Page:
In his dissertation titled "Hackers, Cyborgs, and Wikipedians: The Political Economy and Cultural History of Wikipedia" (submitted at Bowling Green State University last month), Andrew Famiglietti argues that Wikipedia "was shaped by an ideal I call, 'the cyborg individual,' which held that the production of knowledge was best entrusted to a widely distributed network of individual human subjects and individually owned computers. I trace how this ideal emerged from hacker culture in response to anxieties hackers experienced due to their intimate relationships with machines." Yochai Benkler's ideas are referred to, among those of others. One chapter, titled "Wikipedia and Google", rejects a blogger's claim that Wikipedians decide on the notability of article subjects solely based on Google hits. A detailed analysis of the fate of new articles from one entire day (which the author provides online in the form of a blog, tagged by their eventual fate – e.g. those speedily deleted under CSD A7), finds that while Google searches indeed play an important role in the corresponding deletion processes, Wikipedians "are justifiably confident in their ability to skillfully use" it, avoiding the "if it is not on Google it doesn't exist" trap.
Historical discussions about "No Personal Attacks" policy analyzed: In a paper titled "Self-Governance Through Group Discussion in Wikipedia: Measuring Deliberation in Online Groups" (appearing in the June issue of "Small Group Research", abstract), researchers from Ohio University, Cornell and Southern Illinois University Edwardsville examined "the small group discussions that undergird policy-making processes in a well-established online community, Wikipedia. Content analysis shows that these discussions demonstrated a relatively high level of problem analysis and providing of information, but results were mixed in the group’s demonstration of respect, consideration, and mutual comprehension". They note that Wikipedians "do not simply write and discuss encyclopedia articles: they also propose, collaboratively create, discuss, agree on, and enforce the policies that guide their interactions. This stands in sharp contrast to most online communities, where governance resides in the hands of a relative few community leaders". Concretely, they analyzed the postings on the talk page of Wikipedia:No personal attacks "from April 2002, when the first version of the policy was proposed, through August 2005" (it was first proposed here by Jimmy Wales), comprising 282 posts across 35 discussion threads, and coded them "on eight of the nine dimensions of deliberation: creating an information base, prioritizing values, identifying solutions, weighing solutions, making decisions, comprehension, consideration, and respect. For example, 40 postings or 14.2% were evaluated as showing "Lack of respect". They also created a social network graph of discussants on one archive page (with User:Snowspinner and User "SamS" as the two biggest nodes), and highlight concrete examples (including user names) of patterns formally interpreted as "conflict management" or "good deliberative discussion".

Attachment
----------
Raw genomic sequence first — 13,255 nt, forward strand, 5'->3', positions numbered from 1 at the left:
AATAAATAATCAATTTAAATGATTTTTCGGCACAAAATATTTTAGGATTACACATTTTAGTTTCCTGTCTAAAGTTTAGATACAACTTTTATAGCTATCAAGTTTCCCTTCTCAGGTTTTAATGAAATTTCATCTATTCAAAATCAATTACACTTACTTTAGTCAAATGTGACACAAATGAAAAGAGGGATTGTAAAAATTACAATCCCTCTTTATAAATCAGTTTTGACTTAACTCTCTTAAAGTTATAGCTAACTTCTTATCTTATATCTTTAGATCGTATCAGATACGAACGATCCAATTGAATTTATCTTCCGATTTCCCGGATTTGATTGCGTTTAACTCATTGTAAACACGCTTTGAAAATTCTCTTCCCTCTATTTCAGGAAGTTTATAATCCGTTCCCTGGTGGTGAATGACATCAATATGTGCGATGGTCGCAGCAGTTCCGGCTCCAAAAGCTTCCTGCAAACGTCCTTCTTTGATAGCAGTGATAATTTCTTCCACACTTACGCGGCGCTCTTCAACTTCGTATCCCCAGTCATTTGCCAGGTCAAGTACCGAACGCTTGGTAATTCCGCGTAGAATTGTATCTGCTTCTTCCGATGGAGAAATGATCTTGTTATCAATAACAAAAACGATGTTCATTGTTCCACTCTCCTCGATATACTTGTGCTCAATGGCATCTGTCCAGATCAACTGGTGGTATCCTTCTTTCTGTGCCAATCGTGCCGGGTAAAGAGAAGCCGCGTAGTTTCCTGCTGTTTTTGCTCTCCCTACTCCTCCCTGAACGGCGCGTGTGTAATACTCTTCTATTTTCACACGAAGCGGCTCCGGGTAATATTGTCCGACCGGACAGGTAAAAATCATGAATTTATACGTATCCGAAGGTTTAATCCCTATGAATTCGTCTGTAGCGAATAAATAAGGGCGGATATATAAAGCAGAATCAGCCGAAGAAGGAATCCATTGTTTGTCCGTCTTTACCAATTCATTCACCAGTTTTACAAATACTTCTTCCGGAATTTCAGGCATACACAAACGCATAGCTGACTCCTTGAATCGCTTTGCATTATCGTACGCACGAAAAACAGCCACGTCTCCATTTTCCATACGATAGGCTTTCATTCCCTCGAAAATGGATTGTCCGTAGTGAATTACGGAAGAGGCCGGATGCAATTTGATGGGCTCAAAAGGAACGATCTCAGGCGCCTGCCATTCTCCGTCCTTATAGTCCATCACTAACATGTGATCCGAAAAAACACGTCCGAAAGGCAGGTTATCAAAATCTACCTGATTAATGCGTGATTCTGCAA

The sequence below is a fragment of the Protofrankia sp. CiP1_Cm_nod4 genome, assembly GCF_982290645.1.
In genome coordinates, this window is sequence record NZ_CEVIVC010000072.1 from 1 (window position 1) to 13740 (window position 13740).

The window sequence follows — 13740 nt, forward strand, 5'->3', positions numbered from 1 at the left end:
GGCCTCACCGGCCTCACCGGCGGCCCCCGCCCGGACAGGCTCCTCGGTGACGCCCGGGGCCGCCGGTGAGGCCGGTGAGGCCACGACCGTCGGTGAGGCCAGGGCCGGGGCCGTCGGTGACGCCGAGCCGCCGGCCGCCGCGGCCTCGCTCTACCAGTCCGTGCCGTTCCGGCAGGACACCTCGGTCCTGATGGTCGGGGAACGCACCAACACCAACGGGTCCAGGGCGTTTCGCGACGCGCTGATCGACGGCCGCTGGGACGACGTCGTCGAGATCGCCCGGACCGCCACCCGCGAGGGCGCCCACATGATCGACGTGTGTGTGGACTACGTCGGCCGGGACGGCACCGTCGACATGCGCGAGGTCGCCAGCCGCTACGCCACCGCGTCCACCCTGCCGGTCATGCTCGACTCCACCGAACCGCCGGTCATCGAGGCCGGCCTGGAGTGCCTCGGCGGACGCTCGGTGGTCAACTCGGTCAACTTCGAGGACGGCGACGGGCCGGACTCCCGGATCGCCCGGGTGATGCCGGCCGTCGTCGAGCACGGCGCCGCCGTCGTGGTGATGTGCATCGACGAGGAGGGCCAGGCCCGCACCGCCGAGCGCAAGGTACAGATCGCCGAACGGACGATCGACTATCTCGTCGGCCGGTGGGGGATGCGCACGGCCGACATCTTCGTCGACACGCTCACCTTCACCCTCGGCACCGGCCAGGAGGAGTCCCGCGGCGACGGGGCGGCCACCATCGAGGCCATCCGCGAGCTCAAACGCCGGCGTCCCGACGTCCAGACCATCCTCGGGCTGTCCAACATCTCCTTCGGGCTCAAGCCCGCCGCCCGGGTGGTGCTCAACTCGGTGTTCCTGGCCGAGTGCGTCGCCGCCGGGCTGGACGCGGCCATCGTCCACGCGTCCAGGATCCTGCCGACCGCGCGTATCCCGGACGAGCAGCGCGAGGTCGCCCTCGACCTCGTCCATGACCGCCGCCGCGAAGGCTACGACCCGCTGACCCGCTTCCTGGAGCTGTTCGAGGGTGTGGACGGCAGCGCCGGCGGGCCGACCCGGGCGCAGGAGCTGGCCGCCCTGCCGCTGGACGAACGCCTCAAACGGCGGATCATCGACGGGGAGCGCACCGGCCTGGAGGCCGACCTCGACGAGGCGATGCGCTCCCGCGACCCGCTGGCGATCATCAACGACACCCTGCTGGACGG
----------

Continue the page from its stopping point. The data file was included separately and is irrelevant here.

Editor retention not necessarily a good thing?: In an article titled "Membership Turnover and Collaboration Success in Online Communities: Explaining Rises and Falls from Grace in Wikipedia", two researchers from Boston College examine "the longitudinal history of 2,065 featured articles on Wikipedia" and find evidence that "contributions from a mixture of new and experienced participants both increases [sic] the likelihood that an article will be promoted to featured article status and decreases the risk it will be demoted after having been promoted. These findings imply that, contrary to many of the assumptions in previous research, participant retention does not have a strictly positive effect on emerging collaborative environments."
Web of trust: Three researchers from Paris reported on efforts to group Wikipedia editors into a "signed network" (also known as web of trust), based on the following kinds of interactions: "edits over commonly-authored articles, activities such as votes for adminship, the restoring of an article to a previous version, or the assignment of barnstars (a prize, acknowledging valuable contributions)."